Every morning at 7:50am and evening at 5pm and often many times in between I cross this road, navigate numerous tricycles, motorbikes or trucks and walk to the OPAG office where I work. I live in a place where buildings are painted with bright colors and the sun sets spectacularly over the ocean just one block from my house.
Living here for over a year, I now speak both Filipino English and American English, the differences are subtle but some phrases change depending on my audience. For example I constantly remind myself to avoid saying “It’s okay” or “I’m good” to kindly reject the offer of a cold soda which I do not want. The commonly used American words okay and good are perceived solely as affirmation here. A standard Filipino English phrase which I have adopted in amusement, “Wow she is so industrious” to compliment someone hard at work.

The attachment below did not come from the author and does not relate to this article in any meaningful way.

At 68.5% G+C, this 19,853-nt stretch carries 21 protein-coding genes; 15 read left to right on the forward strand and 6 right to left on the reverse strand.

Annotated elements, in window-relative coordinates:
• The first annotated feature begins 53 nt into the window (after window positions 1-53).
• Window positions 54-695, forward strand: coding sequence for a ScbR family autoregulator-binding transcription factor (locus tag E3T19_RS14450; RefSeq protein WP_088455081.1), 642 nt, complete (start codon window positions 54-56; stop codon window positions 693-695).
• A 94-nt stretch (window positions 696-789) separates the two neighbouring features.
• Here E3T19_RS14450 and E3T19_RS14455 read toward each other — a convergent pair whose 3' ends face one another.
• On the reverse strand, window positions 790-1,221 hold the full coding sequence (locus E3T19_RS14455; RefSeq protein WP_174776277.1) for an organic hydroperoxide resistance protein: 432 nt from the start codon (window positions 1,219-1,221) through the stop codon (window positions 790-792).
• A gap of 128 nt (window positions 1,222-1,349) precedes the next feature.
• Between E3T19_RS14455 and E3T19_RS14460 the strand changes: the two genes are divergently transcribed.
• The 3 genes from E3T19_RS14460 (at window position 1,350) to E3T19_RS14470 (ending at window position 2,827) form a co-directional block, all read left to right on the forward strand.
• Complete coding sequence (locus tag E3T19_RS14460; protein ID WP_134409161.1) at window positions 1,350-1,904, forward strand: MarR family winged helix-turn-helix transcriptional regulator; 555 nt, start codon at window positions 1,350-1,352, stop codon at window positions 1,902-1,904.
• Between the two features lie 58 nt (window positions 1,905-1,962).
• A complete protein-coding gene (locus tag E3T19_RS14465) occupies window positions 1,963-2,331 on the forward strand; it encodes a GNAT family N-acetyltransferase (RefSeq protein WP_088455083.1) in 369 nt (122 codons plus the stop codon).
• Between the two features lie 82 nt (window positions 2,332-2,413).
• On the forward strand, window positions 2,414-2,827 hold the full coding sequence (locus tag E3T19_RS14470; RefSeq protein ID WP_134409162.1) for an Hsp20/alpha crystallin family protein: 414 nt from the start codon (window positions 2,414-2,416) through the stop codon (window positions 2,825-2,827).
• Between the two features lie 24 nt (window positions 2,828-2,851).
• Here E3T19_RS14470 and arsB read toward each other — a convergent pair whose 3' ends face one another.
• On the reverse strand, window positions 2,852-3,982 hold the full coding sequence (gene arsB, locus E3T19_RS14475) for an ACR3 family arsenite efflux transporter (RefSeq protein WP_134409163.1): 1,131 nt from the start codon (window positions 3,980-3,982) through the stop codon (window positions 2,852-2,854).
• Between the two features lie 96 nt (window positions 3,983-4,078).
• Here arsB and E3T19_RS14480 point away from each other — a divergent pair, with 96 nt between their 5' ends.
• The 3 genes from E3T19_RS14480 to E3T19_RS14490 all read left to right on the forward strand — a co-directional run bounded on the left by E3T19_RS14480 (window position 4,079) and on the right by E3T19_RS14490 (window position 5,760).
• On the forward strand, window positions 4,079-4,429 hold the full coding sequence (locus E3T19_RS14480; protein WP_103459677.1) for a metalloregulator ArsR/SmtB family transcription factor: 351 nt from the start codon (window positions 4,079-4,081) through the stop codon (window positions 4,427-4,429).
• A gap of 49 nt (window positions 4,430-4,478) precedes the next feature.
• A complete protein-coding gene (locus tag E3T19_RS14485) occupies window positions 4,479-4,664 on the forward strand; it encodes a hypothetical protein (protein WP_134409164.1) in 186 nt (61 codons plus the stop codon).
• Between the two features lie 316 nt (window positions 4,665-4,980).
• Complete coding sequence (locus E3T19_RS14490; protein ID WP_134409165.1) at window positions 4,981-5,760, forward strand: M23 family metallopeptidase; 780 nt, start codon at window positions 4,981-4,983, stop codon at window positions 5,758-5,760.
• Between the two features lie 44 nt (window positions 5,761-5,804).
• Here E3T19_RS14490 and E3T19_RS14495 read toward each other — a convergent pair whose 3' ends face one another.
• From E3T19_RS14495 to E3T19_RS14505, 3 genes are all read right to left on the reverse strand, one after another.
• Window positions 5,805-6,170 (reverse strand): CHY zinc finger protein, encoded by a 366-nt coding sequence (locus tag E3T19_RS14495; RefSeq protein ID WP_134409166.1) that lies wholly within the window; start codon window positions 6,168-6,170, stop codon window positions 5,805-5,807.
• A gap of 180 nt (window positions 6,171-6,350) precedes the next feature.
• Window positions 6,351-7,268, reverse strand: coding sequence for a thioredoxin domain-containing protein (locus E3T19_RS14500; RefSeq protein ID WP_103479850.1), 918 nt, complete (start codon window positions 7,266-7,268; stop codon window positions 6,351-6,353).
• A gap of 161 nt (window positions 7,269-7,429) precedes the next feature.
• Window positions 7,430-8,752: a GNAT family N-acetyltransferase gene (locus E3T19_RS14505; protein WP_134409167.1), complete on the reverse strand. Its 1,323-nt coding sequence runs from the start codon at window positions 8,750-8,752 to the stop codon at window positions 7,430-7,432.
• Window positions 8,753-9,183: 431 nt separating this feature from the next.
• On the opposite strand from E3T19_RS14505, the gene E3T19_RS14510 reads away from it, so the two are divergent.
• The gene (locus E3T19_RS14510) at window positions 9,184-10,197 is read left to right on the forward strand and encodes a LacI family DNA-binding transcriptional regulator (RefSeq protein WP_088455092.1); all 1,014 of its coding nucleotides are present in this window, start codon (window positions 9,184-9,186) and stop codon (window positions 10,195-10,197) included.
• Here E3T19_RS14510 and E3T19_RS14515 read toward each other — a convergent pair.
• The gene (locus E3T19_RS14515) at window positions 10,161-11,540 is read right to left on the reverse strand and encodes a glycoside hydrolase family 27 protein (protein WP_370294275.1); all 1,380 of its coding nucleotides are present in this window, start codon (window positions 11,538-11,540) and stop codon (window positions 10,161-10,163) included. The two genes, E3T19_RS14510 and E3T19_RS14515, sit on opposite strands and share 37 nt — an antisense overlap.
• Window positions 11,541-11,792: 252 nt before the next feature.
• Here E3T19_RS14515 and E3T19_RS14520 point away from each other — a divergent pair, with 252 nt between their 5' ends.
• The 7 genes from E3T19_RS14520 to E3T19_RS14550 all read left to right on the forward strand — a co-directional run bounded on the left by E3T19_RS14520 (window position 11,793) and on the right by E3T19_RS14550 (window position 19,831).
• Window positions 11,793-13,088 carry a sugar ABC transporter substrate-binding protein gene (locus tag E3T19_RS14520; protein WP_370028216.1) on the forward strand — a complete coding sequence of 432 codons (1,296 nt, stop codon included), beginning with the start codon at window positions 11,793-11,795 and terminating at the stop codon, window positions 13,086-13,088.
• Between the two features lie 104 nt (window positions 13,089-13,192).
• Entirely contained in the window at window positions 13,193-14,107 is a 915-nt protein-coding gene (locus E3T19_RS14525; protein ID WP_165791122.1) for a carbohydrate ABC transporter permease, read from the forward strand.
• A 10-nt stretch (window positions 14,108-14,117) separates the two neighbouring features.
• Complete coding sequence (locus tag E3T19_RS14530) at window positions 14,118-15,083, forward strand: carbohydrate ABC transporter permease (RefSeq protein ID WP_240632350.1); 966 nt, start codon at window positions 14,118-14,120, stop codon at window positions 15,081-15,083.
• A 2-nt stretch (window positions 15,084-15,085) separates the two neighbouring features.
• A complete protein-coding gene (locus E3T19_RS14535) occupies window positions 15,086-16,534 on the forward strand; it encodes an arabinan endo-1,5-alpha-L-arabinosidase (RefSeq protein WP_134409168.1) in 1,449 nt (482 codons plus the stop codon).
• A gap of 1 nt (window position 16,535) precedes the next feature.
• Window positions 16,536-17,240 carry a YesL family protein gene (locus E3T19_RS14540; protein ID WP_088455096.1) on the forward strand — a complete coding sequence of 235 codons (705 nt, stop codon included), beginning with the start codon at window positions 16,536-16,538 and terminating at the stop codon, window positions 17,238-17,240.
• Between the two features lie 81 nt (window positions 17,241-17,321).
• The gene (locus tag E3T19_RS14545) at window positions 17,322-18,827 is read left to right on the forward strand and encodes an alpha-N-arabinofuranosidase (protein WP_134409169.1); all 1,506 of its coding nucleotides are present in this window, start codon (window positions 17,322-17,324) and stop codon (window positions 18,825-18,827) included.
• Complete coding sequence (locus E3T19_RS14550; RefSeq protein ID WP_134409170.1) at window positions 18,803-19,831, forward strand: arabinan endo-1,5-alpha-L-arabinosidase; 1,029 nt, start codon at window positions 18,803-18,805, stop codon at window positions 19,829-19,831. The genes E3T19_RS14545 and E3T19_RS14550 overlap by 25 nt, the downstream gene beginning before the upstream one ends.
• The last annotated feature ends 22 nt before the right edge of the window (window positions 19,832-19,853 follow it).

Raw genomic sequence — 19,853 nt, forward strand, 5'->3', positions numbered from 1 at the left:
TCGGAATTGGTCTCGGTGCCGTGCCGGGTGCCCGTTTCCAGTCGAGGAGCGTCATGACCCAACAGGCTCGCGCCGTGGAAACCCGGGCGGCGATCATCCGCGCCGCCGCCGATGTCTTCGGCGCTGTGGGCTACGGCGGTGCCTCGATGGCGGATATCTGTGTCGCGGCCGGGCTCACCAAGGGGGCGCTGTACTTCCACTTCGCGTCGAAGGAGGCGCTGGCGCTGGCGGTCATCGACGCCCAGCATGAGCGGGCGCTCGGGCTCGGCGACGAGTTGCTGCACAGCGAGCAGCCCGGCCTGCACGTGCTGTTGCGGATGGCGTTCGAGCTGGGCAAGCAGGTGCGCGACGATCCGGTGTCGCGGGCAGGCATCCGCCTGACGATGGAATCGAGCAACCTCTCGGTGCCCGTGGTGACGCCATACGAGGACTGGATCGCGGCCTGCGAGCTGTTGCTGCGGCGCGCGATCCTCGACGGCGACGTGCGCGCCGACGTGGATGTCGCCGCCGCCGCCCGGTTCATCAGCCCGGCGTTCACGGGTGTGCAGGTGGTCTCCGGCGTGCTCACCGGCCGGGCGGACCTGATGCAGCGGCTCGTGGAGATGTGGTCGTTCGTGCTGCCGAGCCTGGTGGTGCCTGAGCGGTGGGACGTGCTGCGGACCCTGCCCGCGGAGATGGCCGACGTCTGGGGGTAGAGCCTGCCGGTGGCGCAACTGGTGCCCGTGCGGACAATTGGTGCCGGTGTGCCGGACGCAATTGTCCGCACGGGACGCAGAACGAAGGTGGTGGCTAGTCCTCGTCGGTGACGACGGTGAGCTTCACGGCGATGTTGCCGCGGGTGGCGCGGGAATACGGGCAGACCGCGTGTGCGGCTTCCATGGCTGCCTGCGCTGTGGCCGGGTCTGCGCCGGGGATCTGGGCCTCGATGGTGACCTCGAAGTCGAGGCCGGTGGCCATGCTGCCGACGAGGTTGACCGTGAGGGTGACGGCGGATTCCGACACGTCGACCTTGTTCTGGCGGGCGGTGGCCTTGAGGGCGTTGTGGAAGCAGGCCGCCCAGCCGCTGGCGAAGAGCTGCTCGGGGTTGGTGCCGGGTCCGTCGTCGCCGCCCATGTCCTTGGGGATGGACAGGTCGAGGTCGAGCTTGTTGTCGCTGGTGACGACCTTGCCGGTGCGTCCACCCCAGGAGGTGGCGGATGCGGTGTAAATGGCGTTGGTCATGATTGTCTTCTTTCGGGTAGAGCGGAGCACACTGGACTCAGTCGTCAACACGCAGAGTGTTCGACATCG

I would describe Odionganons as ‘industrious’ also. The first inhabitants arrived here in the 14th century, a second wave of settlers came in 1810, followed by both Spanish and American influence, WWII battles with the Japanese, and right up to the present day where water flows through pipes supplied by a local reservoir and electricity is (nearly) always available. I have my choice of Filipino or American foods, but consider myself lucky because large fastfood chains are not yet reached the remote premises of my Filipino home.
Living in the most peaceful province in the Philippines, I’d rank that tricycle shown in the photo above as one of my greatest risks, merely because traffic in the Philippines flows like water and most other safety concerns are non-existent in this remote, yet also progressive town.